Harry Kane held his hands to his face, and looked away in dismay. Week in, week out in the Premier League, he would have buried the ball into the corner of the net. This time, from the centre of the goal, virtually 12 yards out, it went straight at the goalkeeper.
That was 12 months ago. Then, Kane was making his Champions League debut as Spurs lost at home to Monaco. The group stage would end with shock elimination, and no headline moment from their dependable striker.
Months beforehand it had been the same with England at the Euros. It would seem churlish to suggest that a man who has netted 77 Premier League goals in three years – twice finishing as the league’s top scorer – still had something to prove. But there was one thing he hadn't done: score important goals against overseas opposition when it really mattered.
The night he did
Fast-forward 12 months, and Kane’s headline moment arrived against Borussia Dortmund. Two goals in a crucial victory gave Tottenham a real chance of putting last season’s Champions League woes behind them, and qualifying for the last 16.
Dortmund defended far from convincingly, but this was a side that reached the quarter-finals last season. Kane tore them apart.
If the way he charged down the left and hammered home the first was highly impressive, the second was classic Kane - clinically finishing off a chance in the same way he's done so often in the Premier League. For a man who has ambitions to be known as the best striker in the world, the game could have been a watershed moment.
True, Kane missed three of Spurs’ six Champions League games through injury last season and, true, he did score at Monaco and at home to CSKA Moscow. But the Monaco goal was a penalty in a defeat that sealed their elimination, ensuring the match against CSKA Moscow was merely a battle for a Europa League spot. His goals against Dortmund were very different. For all his achievements over the past three years, this was something he'd never done before.
There was never any logical reason why Kane couldn't do it - on several occasions, he'd scored important goals against the Premier League's top clubs. But without that big Champions League goal, the tiniest seed of doubt remained - among his detractors, and maybe even in his own mind. The brace against Dortmund surely erased that.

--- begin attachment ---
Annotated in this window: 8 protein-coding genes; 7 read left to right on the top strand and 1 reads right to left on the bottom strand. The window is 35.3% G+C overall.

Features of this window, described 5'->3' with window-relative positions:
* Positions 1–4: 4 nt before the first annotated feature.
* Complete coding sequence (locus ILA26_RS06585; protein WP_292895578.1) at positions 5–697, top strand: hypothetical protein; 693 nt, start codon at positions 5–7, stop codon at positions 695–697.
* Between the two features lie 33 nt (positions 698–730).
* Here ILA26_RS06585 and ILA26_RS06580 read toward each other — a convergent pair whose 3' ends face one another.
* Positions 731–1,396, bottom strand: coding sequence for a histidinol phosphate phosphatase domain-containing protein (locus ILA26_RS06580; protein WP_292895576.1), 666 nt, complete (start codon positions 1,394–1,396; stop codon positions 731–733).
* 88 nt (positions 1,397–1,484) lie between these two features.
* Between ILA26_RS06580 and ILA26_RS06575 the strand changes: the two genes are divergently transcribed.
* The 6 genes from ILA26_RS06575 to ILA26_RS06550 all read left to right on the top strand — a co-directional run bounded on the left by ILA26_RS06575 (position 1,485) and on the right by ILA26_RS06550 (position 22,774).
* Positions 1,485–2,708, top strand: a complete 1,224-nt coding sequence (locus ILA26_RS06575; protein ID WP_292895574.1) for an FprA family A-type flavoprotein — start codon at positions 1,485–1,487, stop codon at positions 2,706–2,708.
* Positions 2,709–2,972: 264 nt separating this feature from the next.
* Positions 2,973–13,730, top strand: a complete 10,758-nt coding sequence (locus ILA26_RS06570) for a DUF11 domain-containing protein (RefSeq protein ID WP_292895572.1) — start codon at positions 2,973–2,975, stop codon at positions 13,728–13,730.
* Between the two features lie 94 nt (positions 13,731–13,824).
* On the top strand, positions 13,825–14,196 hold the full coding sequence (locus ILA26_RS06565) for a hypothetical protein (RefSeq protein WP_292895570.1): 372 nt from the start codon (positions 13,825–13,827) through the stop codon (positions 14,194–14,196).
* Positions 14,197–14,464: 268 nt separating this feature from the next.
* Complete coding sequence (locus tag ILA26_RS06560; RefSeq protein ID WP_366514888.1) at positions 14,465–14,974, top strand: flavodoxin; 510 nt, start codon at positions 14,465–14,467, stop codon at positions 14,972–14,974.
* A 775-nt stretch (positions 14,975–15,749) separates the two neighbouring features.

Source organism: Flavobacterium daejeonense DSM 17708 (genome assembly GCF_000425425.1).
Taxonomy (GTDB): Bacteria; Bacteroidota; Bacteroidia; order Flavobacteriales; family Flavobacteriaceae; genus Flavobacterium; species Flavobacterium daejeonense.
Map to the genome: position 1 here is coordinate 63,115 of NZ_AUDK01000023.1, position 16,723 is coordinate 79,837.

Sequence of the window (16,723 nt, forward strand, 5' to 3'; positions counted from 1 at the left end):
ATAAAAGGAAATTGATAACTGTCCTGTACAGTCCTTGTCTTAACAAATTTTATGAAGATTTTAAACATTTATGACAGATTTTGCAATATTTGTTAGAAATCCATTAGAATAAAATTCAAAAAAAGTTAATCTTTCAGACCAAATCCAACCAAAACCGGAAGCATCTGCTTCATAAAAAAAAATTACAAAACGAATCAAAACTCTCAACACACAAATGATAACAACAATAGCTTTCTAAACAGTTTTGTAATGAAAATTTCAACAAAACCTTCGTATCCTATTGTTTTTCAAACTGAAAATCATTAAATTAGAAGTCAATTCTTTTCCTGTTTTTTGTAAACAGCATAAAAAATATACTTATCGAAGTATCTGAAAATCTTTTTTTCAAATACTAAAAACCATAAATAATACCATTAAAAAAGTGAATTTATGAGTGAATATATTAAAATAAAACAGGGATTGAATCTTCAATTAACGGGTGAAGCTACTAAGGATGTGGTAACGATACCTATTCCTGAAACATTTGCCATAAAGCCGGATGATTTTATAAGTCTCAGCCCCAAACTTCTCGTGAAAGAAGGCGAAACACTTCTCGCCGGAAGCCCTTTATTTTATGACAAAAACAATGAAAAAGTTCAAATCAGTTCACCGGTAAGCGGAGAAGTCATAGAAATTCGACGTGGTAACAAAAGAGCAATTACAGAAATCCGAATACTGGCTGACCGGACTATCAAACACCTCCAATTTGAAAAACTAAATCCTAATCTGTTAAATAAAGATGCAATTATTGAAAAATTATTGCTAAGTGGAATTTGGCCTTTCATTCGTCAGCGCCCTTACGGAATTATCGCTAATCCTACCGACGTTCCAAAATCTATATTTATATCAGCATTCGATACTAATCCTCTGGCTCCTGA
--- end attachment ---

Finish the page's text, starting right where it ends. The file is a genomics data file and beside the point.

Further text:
“He was fantastic,” Spurs boss Mauricio Pochettino said afterwards. “He’s one of the best strikers in the world, there’s no doubt about that for me. Scoring goals in the Champions League, the most important competition in the world, will give him the credit he deserves.”
On Bale's trail
That first goal against Dortmund: the dart down the left, the angled drive into the net from the corner of the box. Remind you of anything? OK, no one is claiming it was quite on the level of Gareth Bale's solo efforts against Inter in the San Siro seven years ago, but it might prove as crucial a moment in his career.
Bale's hat-trick against Inter was the moment when he went from Premier League star to true European force. No one who witnessed it will ever forget it. His performances - notably destroying Maicon at White Hart Lane in the return fixture weeks later - helped Spurs reach the Champions League quarter-finals that season. Everyone in Europe feared the Welshman.
Last season Tottenham struggled to find their feet in the competition - they appeared to lack a little belief, and they certainly lacked a talisman-like Bale.
Now they tackle this season's Champions League with a striker who's absolutely certain he's capable of transferring his domestic form to European football - against Dortmund in the reverse fixture, in two games against Real Madrid, and hopefully against other continental powers later in the competition. If he scores regularly, the rest of the team will start to gain belief too.
Tottenham aren't going to win the Champions League, but the last 16 and even a return to the quarter-finals are possible with a fit and firing Kane.
A boost for England
The impact doesn't end there: Kane's double against Dortmund was very good news for England, too.
He already has a very encouraging 10 goals in 21 games for the Three Lions, but Euro 2016 delivered no goals. Expected to take the tournament by storm, he looked a shadow of himself and was subbed at half-time against Wales.
Granted, the corner-taking probably didn't help, but he seemed to lose confidence surprisingly quickly. Playing at the UEFA Under-21 Championship a year earlier was supposed to be ideal preparation for him, but he didn't score in that tournament either.
What England don't want is for Kane to go into the World Cup, should Gareth Southgate's men qualify, with more doubts. Such is the relative dearth of world-class talent in the current squad that England's hopes of progressing far in Russia seem to rely on Kane producing Lineker levels of tournament goals.
He'd scored Premier League goals regularly before Euro 2016, so another season of that won't necessarily change his mindset leading into the World Cup. The one thing that might is regular goals in the Champions League. Two against Dortmund was a very good start.
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Chris joined FourFourTwo in 2015 and has reported from 20 countries, in places as varied as Jerusalem and the Arctic Circle. He's interviewed Pele, Zlatan and Santa Claus (it's a long story), as well as covering Euro 2020 and the Clasico. He previously spent 10 years as a newspaper journalist, and completed the 92 in 2017.
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